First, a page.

Helpful, Not Helpful: Words Have a Lot of Power
Thoughtless words can send you into a tailspin that lasts long after that person who spoke them has moved on to something else. Other words can have the opposite effect and can help calm you down. I had both experiences with words in one day. Unfortunately for me, the calming words came first; if it had been the other way around, perhaps I would have slept better.
Concerned about my spots
I had a lot of stuff going on. My hands were, in my opinion, a mess. I also had strange, scaly, oval shapes on each calf. I sent photos to my dermatologist’s office. The spots on my calves came through clearly, but the photos of my hands needed to be redone.
A cyclical problem
My hands cycle back and forth, from looking ok to being covered with red spots and flakey areas. I treat them with chemo cream, or the doctor zaps spots that look especially suspicious for squamous cell carcinoma. They tend to look clear for a while until they start to act up again.
How good bedside manner helps
The nurse said they needed a photo of each complete hand, not just of the spots, so I asked my boyfriend to do it. I lightened the mood by joking, “this is not what you thought you would be getting into when you put together your dating profile, eh?” After we sent the photos back, the nurse called to say they came through clearly. “They look gross, don’t they?” I asked. “I’ve seen worse,” she said. Her words had the same effect on me as saying “don’t worry,” and perhaps even better, because it made me smile. Her dry sense of humor had calmed me down; I felt like it was no big deal.
As for the large areas on each calf, it was noted that they had a darker outside and lighter inside. They also itched and burned. I had treated my calves with a combination of Efudex and calcipotriene about a month before. The large ovals had started out as little flakey spots. I thought maybe I had missed something, so I thought it was ok to treat them again. I always ask first, but it didn’t seem like it would be a problem to just do it in this case, so I did.
The ovals got larger and larger, like those sponges that are flat and expand when you put water on them. I turned to Google, which is usually not a good idea, but many of us know that and do it anyway. With the internet's help, I diagnosed myself with… drumroll… ringworm!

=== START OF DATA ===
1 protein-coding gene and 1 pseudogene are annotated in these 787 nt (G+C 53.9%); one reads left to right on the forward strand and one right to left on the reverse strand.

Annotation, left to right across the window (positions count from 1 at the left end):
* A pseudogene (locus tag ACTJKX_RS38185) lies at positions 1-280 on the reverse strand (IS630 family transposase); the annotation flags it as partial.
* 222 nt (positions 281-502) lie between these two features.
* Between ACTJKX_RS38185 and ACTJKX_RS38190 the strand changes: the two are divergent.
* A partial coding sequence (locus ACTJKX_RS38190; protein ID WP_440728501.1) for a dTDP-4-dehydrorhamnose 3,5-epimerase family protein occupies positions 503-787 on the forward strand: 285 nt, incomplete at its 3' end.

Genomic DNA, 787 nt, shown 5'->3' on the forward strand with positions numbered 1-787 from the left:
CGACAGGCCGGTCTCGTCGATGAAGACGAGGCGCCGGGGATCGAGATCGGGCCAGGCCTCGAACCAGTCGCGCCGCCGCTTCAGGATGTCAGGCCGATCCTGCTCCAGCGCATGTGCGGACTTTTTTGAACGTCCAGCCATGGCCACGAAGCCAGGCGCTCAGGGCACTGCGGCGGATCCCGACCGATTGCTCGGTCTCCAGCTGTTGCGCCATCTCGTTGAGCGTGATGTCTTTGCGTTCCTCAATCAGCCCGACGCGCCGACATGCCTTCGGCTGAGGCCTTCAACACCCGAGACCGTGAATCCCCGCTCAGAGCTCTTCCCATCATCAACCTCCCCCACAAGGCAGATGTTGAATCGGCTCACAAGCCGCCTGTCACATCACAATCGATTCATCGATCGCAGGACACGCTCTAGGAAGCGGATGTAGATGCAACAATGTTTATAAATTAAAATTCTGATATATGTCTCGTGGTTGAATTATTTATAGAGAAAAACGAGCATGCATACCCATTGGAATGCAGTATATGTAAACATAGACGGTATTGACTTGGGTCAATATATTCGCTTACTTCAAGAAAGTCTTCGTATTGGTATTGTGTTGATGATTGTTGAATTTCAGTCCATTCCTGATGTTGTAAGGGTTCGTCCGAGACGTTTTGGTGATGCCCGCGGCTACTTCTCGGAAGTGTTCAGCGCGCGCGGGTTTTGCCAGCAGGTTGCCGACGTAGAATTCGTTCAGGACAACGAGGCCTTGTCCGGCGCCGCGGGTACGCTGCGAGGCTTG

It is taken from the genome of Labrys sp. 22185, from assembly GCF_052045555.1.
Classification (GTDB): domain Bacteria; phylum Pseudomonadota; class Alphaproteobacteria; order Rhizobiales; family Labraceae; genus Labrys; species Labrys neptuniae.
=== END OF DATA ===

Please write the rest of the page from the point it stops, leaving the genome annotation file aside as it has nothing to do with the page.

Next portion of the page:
How bad bedside manner can cause stress
The dermatologist who called later that night to follow up about my calves was on call and not any of the doctors that I usually talk to. Unlike the nurse I spoke with earlier in the day, the doctor exemplified the other end of the spectrum by using words that harm. He sounded annoyed that I had treated myself and said that what I had was not ringworm but maybe a reaction to being over-treated. He got me so agitated that I actually took a little sliver of Ativan (lorazepam) before bed.
The doctor sounded very annoyed
“I don’t want you to hurt yourself,” he said. “How much cream do you have left?” I said about half a tube of both Efudex and calcipotriene. The dermatologist's tone led me to believe that he wanted someone to come and take the medicine away from me. He said he would email one of my regular dermatologists and see if she could see me the next day. Meanwhile, I also wrote her through our patient portal. I said the doctor on call sounded very annoyed.
My spots were irritated
The next morning, while I was doing my favorite Zoom yoga class, I got a call from my regular dermatologist’s scheduler. She asked if I could come right in and, even though their office is 90 miles from my home, I jumped up went right away. When I got there, the dermatologist said I could re-treat my hands. As for the spots on my legs, it was just a good reaction to the cream. Since they were irritated, she said I could apply a steroid cream like fluocinonide, which I already had on hand.
The photos didn't tell the whole story
I know that it’s hard to tell from a photo, but I wondered why the other doctor hadn’t suggested the irritation could have been due to a good reaction instead of making me worry that I had a flesh-eating bacteria or something. I told her the doctor on call sounded annoyed, and she said she could imagine him sounding like that.
That night, the angry dermatologist called back. He said he'd heard I had said he had sounded annoyed. Now I felt like I was getting into a mess! He said he wasn’t ever annoyed and was just concerned. In the end, I followed my doctor’s instructions, and in a few days, the spots on my calves flaked and cleared. The treatment of my hands also proceeded as it normally would. Both problem areas have resolved…for now.
Has good or bad bedside manner affected your experience in a healthcare setting? Share with us in the comments.
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